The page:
The Debatable Land #14: Grim Days for Ukraine; A Bleak Future for Russia
The first casualty of war is the notion there is a single truth.
Seven Days Which Changed The World
The war is only a week old but we may already say, even in the midst of geopolitical transformation, that it is in significant respects quite unlike previous wars. All wars happen in real time but none has been reported in real time like this one. None, in fact, has spawned so much information - much of it conflicting or confused - across so many formats in so little time and never before has news from the front been so widely shared on such an unfiltered - and often unverified - basis.
It is not easy to impose order on this and harder still to craft a narrative of the war’s progress. In fact there is no unifying narrative; there are many stories and they contradict each other. The first casualty of war is the notion there is a single truth.
Each of these things may be true or - because this is war and therefore an arena where truth is subject to variance - true enough.
The Ukrainians claim as many as 5,000 Russians have been killed in the first week of war. US and other western estimates suggest the most likely figure is actually closer to 2,000. Uncertainty is unavoidable but a useful comparison might be the Soviet war in and occupation of Afghanistan. Official figures - not necessarily wholly reliable, then - record that over nine years around 15,000 Soviet troops were killed. So, broadly speaking, it seems possible that seven days in Ukraine amount to something like a year in Afghanistan for Russia.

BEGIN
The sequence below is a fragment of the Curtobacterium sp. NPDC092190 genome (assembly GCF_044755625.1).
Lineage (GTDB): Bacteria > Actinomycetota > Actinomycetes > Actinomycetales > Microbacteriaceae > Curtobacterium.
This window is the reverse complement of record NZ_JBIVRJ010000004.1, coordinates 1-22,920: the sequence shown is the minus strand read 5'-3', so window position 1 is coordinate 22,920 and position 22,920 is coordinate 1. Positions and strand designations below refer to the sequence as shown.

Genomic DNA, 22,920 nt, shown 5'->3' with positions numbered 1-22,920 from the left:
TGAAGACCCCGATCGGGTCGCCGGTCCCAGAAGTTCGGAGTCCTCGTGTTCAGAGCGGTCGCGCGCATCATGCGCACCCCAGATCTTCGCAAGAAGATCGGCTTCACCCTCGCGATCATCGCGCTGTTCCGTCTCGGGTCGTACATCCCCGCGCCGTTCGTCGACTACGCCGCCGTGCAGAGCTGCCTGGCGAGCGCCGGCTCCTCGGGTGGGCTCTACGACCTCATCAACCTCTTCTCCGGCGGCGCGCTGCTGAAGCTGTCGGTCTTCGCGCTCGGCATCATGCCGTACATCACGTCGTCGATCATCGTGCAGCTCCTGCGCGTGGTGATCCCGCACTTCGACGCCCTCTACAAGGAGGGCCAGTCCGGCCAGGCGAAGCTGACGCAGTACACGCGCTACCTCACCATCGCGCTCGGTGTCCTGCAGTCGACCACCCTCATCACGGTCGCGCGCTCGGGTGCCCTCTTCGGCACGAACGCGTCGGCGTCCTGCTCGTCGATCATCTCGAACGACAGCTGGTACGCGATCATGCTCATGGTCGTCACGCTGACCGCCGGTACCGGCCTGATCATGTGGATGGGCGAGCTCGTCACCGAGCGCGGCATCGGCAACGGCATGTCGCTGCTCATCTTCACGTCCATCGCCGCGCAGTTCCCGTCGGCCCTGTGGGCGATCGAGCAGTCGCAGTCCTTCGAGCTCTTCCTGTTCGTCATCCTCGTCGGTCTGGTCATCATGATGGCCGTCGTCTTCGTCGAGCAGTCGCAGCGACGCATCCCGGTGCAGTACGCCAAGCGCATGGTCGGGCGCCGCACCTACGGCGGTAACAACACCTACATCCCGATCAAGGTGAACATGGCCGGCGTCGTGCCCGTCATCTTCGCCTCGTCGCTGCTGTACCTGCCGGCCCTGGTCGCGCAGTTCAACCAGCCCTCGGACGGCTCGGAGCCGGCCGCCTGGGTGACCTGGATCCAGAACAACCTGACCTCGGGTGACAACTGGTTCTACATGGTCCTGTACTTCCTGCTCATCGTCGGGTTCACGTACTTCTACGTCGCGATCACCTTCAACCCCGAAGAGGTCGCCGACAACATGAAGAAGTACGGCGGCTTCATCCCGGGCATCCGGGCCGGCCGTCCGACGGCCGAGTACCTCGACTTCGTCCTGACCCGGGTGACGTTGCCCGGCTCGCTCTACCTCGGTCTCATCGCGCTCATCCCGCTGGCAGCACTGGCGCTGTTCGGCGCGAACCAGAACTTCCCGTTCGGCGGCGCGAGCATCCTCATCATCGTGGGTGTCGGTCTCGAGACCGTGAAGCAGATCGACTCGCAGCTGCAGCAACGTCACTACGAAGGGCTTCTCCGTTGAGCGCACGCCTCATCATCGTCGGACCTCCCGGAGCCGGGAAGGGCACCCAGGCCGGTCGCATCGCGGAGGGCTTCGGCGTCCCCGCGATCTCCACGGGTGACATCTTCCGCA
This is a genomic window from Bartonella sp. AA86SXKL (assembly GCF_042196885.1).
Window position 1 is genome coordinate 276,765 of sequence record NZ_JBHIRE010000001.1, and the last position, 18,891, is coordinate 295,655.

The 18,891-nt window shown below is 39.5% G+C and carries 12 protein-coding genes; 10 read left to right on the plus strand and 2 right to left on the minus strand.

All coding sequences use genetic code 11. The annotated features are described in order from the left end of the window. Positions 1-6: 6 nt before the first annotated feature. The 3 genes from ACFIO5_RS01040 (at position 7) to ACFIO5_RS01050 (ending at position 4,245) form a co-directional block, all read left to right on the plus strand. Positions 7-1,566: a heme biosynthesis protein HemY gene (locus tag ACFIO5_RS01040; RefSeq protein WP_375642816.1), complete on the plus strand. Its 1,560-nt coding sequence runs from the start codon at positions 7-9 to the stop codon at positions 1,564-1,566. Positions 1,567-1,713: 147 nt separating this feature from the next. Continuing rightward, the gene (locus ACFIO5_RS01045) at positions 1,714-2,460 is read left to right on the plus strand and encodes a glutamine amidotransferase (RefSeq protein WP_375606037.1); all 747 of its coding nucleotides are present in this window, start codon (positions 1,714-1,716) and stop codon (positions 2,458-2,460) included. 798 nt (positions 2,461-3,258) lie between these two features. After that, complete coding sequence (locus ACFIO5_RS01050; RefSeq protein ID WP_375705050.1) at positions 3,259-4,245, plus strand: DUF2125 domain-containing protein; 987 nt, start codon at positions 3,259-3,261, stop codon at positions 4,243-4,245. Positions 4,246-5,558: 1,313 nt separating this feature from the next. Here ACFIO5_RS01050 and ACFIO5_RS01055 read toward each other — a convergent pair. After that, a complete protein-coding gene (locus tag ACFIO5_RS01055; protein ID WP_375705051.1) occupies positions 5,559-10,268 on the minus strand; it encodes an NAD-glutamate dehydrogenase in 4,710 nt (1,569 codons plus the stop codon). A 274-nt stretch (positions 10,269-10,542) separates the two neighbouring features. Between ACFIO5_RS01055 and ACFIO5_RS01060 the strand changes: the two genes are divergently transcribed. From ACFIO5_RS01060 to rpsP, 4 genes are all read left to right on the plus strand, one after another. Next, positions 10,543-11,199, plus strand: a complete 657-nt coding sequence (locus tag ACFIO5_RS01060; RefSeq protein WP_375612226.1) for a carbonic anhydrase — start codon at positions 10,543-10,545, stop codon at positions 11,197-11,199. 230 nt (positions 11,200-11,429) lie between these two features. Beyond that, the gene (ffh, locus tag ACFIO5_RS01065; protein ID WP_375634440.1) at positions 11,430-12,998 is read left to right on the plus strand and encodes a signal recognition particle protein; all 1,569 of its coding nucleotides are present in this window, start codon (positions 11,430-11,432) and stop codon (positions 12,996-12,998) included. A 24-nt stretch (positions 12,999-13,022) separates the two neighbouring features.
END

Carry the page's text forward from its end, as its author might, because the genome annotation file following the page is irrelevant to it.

If - everything is ‘If’ - that kind of casualty rate were to continue it is reasonable to ask, first, how long such losses can be hidden from the Russian people and, second, how long they might be sustained. The difference in morale between Russian conscripts and Ukrainian defence forces is already palpable. One side knows it is fighting for liberty; the other must wonder why, if Ukraine and Russia are one people (as Putin claims), they are being sent to slaughter their brothers.
Even as missiles and bombs shower Kyiv, Kharkiv and other cities, at a local level (some) Russian forces appear to be acting with more restraint. Video of troops being halted, or even turned back, by unarmed Ukrainians blocking roads is a reminder this is not yet a total war. “Why are you here?” is a question to which, for now, Russian forces have no good answer.
And yet, and yet. I am not sure one needs to be Clausewitz to appreciate that to the extent we may ascertain the situation on the ground at all, it reveals this reality: the future is grim for Ukraine and bleak for Russia.